Lumbar Laminectomy and Anterior Cervical Fusion

Lumbar laminectomy and anterior cervical fusion are surgeries that are done on the spine to relieve pressure on the spinal cord or one or more nerve roots.

LET YOUR HEALTH CARE PROVIDER KNOW ABOUT:

  • Any allergies you have.

  • All medicines you are taking, including vitamins, herbs, eyedrops, creams, and over-the-counter medicines.

  • Previous problems you or members of your family have had with the use of anesthetics.

  • Any blood disorders or blot clotting problems you have.

  • Previous surgeries you have had.

  • Medical conditions you have had.

RISKS AND COMPLICATIONS

Generally, this is a safe procedure. However, as with any procedure, complications can occur. Possible complications include:

  • Infection.

  • Bleeding.

  • Injury to surrounding structures.

  • Leakage of cerebrospinal fluid.

BEFORE THE PROCEDURE

  • Do not eat or drink for 6–8 hours before the procedure.

  • Take medicines as directed by your surgeon. Ask your surgeon about changing or stopping your regular medicines.

  • You will be given antibiotic medicines to keep the infection rate down.

  • The incision site on your neck will be marked.

  • Your neck will be cleaned to reduce the risk of infection.

PROCEDURE

For both procedures, you will be given medicine to make you sleep (general anesthetic). A breathing tube will be placed down your throat.

Lumbar Laminectomy

  • Your surgeon will make a 2 to 5-inch cut (incision) in your lower back (lumbar spine). The length of the incision will depend on how many spinal bones (vertebrae) are being repaired.

  • The muscles in your back are moved away from the vertebrae and are pulled to the side.

  • Pieces of the bony roof of the spinal canal (lamina) are removed. The lamina are removed to take the pressure off of the affected nerves.

  • The ligament that lies under the lamina and connects the vertebrae is removed. The remaining ligaments and a portion of the arthritic joints between the vertebrae are also removed (usually not completely) to take pressure off the nerves.

  • Once excessive tightness or pressure is removed from the nerves, no additional ligaments and bone are removed.

  • The back muscles are moved back into their normal position. The tissue under the skin is closed with absorbable, or dissolving, stitches. The skin is closed with stitches or staples.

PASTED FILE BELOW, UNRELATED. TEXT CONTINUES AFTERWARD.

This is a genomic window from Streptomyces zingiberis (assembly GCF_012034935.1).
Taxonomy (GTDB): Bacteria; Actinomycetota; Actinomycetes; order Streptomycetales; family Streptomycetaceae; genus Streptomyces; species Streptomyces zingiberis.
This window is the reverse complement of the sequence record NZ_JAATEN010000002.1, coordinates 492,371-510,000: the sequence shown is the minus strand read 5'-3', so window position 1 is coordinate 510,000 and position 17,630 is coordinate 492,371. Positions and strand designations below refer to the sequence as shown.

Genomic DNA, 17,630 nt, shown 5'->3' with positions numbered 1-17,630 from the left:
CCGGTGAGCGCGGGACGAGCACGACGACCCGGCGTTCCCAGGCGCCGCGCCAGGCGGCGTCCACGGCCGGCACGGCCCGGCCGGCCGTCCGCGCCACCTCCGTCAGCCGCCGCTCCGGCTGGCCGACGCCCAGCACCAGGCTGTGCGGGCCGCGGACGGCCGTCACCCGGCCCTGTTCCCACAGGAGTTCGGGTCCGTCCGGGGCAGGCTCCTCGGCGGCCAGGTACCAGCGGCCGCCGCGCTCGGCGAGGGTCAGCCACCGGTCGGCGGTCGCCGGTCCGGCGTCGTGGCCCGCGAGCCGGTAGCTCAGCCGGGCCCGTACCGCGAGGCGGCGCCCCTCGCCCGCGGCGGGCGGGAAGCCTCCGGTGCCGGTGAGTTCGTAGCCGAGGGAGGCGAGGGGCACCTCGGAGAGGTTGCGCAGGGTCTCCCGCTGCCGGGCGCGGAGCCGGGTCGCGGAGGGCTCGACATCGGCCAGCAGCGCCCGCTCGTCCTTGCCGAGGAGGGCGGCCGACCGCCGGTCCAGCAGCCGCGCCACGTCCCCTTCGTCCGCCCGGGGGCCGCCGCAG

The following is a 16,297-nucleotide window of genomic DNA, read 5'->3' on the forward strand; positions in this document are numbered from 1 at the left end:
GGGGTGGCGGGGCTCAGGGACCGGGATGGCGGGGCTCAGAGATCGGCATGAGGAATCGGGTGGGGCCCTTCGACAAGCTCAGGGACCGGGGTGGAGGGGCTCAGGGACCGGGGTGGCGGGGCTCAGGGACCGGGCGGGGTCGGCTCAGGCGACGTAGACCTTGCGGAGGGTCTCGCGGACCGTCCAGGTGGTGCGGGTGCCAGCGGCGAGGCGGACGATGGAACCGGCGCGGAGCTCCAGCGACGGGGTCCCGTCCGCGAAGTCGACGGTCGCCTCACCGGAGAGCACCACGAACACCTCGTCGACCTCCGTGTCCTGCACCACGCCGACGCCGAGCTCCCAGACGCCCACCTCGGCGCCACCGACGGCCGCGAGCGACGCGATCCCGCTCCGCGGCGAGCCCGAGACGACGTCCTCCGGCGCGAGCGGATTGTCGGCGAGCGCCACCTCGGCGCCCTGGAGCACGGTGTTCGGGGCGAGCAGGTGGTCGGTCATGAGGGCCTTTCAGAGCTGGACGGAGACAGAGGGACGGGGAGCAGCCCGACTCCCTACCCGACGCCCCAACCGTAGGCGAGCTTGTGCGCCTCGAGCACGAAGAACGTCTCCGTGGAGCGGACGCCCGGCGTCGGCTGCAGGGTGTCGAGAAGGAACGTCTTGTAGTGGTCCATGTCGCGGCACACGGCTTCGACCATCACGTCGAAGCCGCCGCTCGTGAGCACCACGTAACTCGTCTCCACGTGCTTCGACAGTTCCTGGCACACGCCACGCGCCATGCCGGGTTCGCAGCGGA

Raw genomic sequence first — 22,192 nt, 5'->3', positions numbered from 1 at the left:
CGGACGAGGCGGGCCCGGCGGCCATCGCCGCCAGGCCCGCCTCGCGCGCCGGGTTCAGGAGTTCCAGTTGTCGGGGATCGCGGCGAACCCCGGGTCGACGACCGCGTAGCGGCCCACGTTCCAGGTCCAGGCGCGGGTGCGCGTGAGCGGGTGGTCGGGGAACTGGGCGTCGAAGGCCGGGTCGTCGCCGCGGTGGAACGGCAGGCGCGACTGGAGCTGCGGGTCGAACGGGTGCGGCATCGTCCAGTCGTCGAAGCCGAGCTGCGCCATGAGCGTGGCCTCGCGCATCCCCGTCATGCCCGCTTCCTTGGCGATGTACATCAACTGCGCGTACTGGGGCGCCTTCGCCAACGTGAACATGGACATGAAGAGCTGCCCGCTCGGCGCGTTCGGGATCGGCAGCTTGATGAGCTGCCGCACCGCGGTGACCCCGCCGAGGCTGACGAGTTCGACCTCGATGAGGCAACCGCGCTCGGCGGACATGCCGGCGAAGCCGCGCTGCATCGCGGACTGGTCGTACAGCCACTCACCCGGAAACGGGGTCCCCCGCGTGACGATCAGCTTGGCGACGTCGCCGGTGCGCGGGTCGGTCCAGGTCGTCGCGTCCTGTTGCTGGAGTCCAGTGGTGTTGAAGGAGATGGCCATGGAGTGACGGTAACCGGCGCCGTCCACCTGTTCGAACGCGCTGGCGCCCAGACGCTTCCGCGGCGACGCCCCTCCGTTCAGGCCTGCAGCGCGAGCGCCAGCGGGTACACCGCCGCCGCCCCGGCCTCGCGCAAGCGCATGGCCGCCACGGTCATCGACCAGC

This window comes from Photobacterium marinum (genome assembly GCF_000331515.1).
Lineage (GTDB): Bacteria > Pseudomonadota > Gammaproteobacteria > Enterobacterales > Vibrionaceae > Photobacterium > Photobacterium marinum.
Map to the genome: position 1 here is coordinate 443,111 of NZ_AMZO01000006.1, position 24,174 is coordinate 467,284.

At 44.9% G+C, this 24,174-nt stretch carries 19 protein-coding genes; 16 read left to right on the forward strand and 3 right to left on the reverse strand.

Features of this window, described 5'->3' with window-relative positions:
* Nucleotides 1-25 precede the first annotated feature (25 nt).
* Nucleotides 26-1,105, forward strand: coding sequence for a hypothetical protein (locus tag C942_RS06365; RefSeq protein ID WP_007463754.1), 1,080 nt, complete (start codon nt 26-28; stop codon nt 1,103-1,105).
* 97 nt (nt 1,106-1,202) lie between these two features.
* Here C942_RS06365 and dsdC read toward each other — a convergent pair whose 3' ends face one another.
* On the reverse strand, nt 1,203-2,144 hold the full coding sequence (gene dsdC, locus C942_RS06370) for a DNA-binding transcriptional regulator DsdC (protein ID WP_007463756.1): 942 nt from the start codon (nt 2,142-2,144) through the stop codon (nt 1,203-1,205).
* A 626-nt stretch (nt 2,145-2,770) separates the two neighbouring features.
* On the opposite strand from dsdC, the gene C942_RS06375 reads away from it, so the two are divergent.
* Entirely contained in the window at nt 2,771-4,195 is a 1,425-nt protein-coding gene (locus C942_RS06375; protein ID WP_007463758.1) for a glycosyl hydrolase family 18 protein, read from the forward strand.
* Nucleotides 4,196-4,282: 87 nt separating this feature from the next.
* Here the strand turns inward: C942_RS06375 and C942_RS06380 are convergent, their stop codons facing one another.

• A dressing is put over the incision.  

Anterior Cervical Fusion

  • An anterior cervical fusion means that the surgery is done through the front (anterior) part of your neck. The incision is usually within a skin fold line on your neck.

  • The neck muscles are pushed aside.

  • The surgeon will remove the affected, degenerated disk and bone spurs (decompression). This helps to take the pressure off the nerves and spinal cord.

  • The area where the disk was removed is then filled with a plastic spacer implant, bone graft, or both. These implants and bone grafts take the place of the disk and keep the nerve passageway open and clear for the nerves and spinal cord.

  • In most cases, the surgeon will put metal plates, pins, or screws (hardware) in the neck to help stabilize the surgical site and to keep the implants and bone grafts in place. The hardware reduces motion at the surgical site, so the bones can grow together. This provides extra support to the neck.

AFTER THE PROCEDURE

  • You will stay in a recovery area until the anesthesia has worn off. Your blood pressure and pulse will be checked often.

  • You may continue to receive fluids and medicines, such as antibiotics, through the IV tube for several days after the surgery.

  • You may need to wear a neck or back brace for several weeks after surgery, especially when up and out of bed.

  • You may be given pain medicine while still in the recovery area. Some pain is normal, but if your pain gets worse, tell your surgeon or nurse.

  • Be up and moving as soon as possible after surgery. Physical therapists will help you start walking.

  • To prevent blood clots in your legs:

  • You may be given compression stockings to wear.

  • You may need to take medicine to prevent clots.

  • You may be asked to do breathing exercises. This is to prevent a lung infection.

  • Most people stay in the hospital for 1–3 days after this surgery.